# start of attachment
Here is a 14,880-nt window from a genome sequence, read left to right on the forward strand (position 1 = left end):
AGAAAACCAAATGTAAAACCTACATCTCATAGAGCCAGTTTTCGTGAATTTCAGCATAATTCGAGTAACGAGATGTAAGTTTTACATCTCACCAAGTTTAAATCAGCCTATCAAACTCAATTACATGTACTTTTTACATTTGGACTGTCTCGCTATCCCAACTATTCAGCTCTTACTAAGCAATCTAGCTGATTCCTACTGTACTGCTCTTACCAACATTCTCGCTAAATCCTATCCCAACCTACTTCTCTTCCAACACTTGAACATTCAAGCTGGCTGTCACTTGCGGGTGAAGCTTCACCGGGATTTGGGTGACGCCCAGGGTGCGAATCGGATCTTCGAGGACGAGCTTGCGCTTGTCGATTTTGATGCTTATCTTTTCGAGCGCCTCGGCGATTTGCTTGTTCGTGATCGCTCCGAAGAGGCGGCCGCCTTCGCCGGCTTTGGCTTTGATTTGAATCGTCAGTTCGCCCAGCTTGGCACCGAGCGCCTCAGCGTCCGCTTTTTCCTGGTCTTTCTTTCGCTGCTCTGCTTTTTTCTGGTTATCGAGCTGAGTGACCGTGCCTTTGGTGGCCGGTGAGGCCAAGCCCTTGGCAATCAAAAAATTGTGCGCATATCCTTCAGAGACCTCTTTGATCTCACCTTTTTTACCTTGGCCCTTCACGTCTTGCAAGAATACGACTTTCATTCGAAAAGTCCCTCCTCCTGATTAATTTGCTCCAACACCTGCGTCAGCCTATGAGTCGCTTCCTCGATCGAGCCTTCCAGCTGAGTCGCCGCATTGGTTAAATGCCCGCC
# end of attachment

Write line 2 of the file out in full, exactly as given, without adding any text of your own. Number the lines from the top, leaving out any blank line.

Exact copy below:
AGAAAACCAAATGTAAAACCTACATCTCATAGAGCCAGTTTTCGTGAATTTCAGCATAATTCGAGTAACGAGATGTAAGTTTTACATCTCACCAAGTTTAAATCAGCCTATCAAACTCAATTACATGTACTTTTTACATTTGGACTGTCTCGCTATCCCAACTATTCAGCTCTTACTAAGCAATCTAGCTGATTCCTACTGTACTGCTCTTACCAACATTCTCGCTAAATCCTATCCCAACCTACTTCTCTTCCAACACTTGAACATTCAAGCTGGCTGTCACTTGCGGGTGAAGCTTCACCGGGATTTGGGTGACGCCCAGGGTGCGAATCGGATCTTCGAGGACGAGCTTGCGCTTGTCGATTTTGATGCTTATCTTTTCGAGCGCCTCGGCGATTTGCTTGTTCGTGATCGCTCCGAAGAGGCGGCCGCCTTCGCCGGCTTTGGCTTTGATTTGAATCGTCAGTTCGCCCAGCTTGGCACCGAGCGCCTCAGCGTCCGCTTTTTCCTGGTCTTTCTTTCGCTGCTCTGCTTTTTTCTGGTTATCGAGCTGAGTGACCGTGCCTTTGGTGGCCGGTGAGGCCAAGCCCTTGGCAATCAAAAAATTGTGCGCATATCCTTCAGAGACCTCTTTGATCTCACCTTTTTTACCTTGGCCCTTCACGTCTTGCAAGAATACGACTTTCATTCGAAAAGTCCCTCCTCCTGATTAATTTGCTCCAACACCTGCGTCAGCCTATGAGTCGCTTCCTCGATCGAGCCTTCCAGCTGAGTCGCCGCATTGGTTAAATGCCCGCC